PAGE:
If dictionaries are still on your mind after reading in The Collation and elsewhere about the 1580 copy of John Baret’s Alvearie owned by George Koppelman and Dan Wechsler, then here’s another tri-lingual annotated dictionary to ponder: the intensively-annotated Folger copy of John Higgins’s Huloets dictionarie newelye corrected, amended, set in order and enlarged… by which you may finde the Latin or Frenche, or anye English woorde you will (London, 1572).
The annotations on the title page are hard to make out, but include, at the top, a verse from Virgil’s sixth eclogue, in both Latin and English, exactly as it appears in “To the Reader” in Richard Knolles’s The general history of the Turks (London, 1603). Helpfully, the annotator prefaced the English translation with the word “Knoll.” It’s also findable in the Union First Line Index of English Verse.
A list of dictionary compilers and their date of publication appear in the lower right frame, awkwardly broken up by the narrow strip of empty space.
Eliot imprinted A[nn]o d[omin]i 15
42 Stephanus 1549. Hu
That is, Thomas Elyot’s dictionary, Bibliotecha Eliotae (London, 1542); Robert Estienne’s (Stephanus’s) dictionary, Dictionnaire François-Latin (Paris, 1549); Richard Huloet’s dictionary, Abcedarium Anglico latinum (London, 1552, not 1562); Thomas Cooper’s dictionary, Thesaurus linguae Romanae & Britannicae (London, 1564); and finally, John Higgins’s 1572 dictionary. This list seems to be continued underneath and next to the date imprint, with the words and dates barely visible: 1589 (John Rider’s Biliotheca scholastica, possibly), 1594 (possibly a reference to Synonymorum Sylva, although 1594 was not a publication year for it), and 1596 (probably the 1596 edition of Thomas Thomasii, Dictionarium linguae Latinae et Anglicanae). Perhaps these constitute a list of additional sources that the annotator used to amplify his dictionary.
On the verso of the title page is an extensive receipt for treating kidney and bladder stones, with “Finis 1608” added at the bottom.
A typical opening looks like the one below, for letters beginning “Fi-.”
The annotations are copious, dense, tiny, in both secretary and italic scripts, and written during many different stints. A later owner claims that the annotations were added by the editor himself, John Higgins, in preparation for a later edition which never happened. I only looked at this book for the first time yesterday and so can’t prove or disprove that claim, but given that the 1572 edition is a massive expansion and revision of Richard Huloet’s Abecedarium anglico latinum (1552), it would make sense that Higgins would continue to grow the dictionary into a third edition.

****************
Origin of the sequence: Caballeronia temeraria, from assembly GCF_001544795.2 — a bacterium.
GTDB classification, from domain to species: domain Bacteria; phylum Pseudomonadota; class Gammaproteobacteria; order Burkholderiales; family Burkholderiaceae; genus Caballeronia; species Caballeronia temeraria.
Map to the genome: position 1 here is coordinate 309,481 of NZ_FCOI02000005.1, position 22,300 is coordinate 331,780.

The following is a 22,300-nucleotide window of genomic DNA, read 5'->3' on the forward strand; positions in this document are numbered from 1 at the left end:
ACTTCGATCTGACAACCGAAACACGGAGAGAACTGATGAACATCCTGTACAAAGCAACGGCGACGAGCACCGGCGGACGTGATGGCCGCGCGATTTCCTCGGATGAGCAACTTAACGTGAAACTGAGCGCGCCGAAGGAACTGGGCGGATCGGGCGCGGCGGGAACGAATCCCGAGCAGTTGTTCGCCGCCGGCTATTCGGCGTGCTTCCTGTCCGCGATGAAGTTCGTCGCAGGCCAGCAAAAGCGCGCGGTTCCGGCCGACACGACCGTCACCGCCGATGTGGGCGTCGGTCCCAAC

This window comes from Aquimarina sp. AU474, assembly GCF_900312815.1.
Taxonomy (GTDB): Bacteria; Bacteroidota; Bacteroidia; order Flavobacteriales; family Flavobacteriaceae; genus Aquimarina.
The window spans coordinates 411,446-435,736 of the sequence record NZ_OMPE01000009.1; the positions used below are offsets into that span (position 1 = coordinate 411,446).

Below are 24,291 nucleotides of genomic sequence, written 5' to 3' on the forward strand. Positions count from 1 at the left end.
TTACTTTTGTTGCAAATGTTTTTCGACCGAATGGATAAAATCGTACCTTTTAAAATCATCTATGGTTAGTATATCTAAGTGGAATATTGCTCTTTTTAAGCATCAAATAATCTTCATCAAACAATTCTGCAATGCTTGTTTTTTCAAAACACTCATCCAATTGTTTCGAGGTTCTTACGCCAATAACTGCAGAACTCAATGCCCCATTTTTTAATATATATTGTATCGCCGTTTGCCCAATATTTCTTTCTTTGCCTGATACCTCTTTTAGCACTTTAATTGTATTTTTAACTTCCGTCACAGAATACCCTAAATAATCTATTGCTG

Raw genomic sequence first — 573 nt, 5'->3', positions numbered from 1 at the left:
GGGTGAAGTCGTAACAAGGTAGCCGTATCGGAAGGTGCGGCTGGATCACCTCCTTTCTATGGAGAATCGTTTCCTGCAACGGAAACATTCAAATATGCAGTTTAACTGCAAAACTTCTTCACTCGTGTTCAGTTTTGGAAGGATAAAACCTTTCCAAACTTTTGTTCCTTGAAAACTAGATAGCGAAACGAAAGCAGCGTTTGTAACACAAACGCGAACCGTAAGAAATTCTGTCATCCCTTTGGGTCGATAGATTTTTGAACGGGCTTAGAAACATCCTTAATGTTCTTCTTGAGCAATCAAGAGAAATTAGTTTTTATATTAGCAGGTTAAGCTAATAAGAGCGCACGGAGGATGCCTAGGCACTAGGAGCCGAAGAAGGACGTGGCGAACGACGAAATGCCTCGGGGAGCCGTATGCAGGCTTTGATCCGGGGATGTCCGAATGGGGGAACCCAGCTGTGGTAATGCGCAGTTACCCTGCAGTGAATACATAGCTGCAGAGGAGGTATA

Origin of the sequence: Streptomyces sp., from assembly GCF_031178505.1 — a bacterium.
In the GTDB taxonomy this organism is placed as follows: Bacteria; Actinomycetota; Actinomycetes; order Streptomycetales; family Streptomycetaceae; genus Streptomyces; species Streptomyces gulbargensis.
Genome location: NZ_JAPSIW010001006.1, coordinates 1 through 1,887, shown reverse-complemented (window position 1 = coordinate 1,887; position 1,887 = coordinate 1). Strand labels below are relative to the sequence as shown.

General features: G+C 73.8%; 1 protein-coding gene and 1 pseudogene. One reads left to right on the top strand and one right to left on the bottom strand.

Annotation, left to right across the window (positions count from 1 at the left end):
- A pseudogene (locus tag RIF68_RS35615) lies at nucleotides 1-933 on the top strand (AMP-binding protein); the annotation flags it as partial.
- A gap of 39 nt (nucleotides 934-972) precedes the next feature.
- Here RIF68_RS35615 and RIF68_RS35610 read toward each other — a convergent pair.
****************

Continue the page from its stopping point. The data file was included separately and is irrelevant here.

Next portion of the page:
A brief scan of some of the openings quickly reveals that the marginalia needs to be included in the IMLS-funded EMMO project, and that a careful transcription might reveal some new Elizabethan words. For example, the image above includes, right between “Clerkle handled” and “Clymover” (climb over), the phrase “Click Clack,” and its three Latin equivalents: “caute loquacior,” “litore loquacior,” and “cicada vocalior.” The Collected Works of Erasmus provides translations for these rather cryptic proverbs—“as garrulous as a reef” (Adages, 3.6.53), “as talkative as the seashore” (Adages, 2.9.32), and “as noisy as a cricket” (Adages, 1.9.100)—all referring to annoyingly talkative people. The English phrase does not appear in any other dictionary from the early modern period, according to the handy database LEME, or Lexicons of Early Modern English. Although the first usage for click-clack in the Oxford English Dictionary is 1782, there was clearly a need for a vernacular term for loquaciousness a century earlier!
The image below has an added entry for crocodile tears (“Crockodils teares”) which includes many Latin equivalents, such as “Beneuolus trucidator.” Again, the compiler is looking to Erasmus: Benevolus trucidator, or well-meaning murderer, appears in his Adages.
Underneath crocodile tears is a definition that gives a new, and sobering, meaning to the phrase by hook or by crook: “Crooke or a hooke used to draw dead child out of the mothers wombe Embryorectes Embryothlastes.” A variant Latin term for this instrument appears under the definition for hook.
After various Latin equivalents of “By hooke or by crooke,” is the entry for “Hooke or crooke ordaned to draw dead child out of the womb vngula.” Was the compiler using different medical texts when he was working on “crook” words and “hook” words?
A politically topical addition was added in the margins of the letter A: “Apparelled like a Spaniard.” We know this phrase was in use at the time because it is used by Robert Robinson in a letter dated May 1, 1592, in which he complains that his diplomacy in Antwerp is hindred because he is “not yett appareled accordinge to the fashion of the Spaniardes” (SP 12/242, fol. 5).
And because we are the Folger Shakespeare Library, this post will close with an entry that sounds like a botched title for a familiar Shakespeare play:
As these examples start to suggest, this dictionary’s thousands of manuscript definitions provide a rich opportunity to explore the English language as it developed in Shakespeare’s time.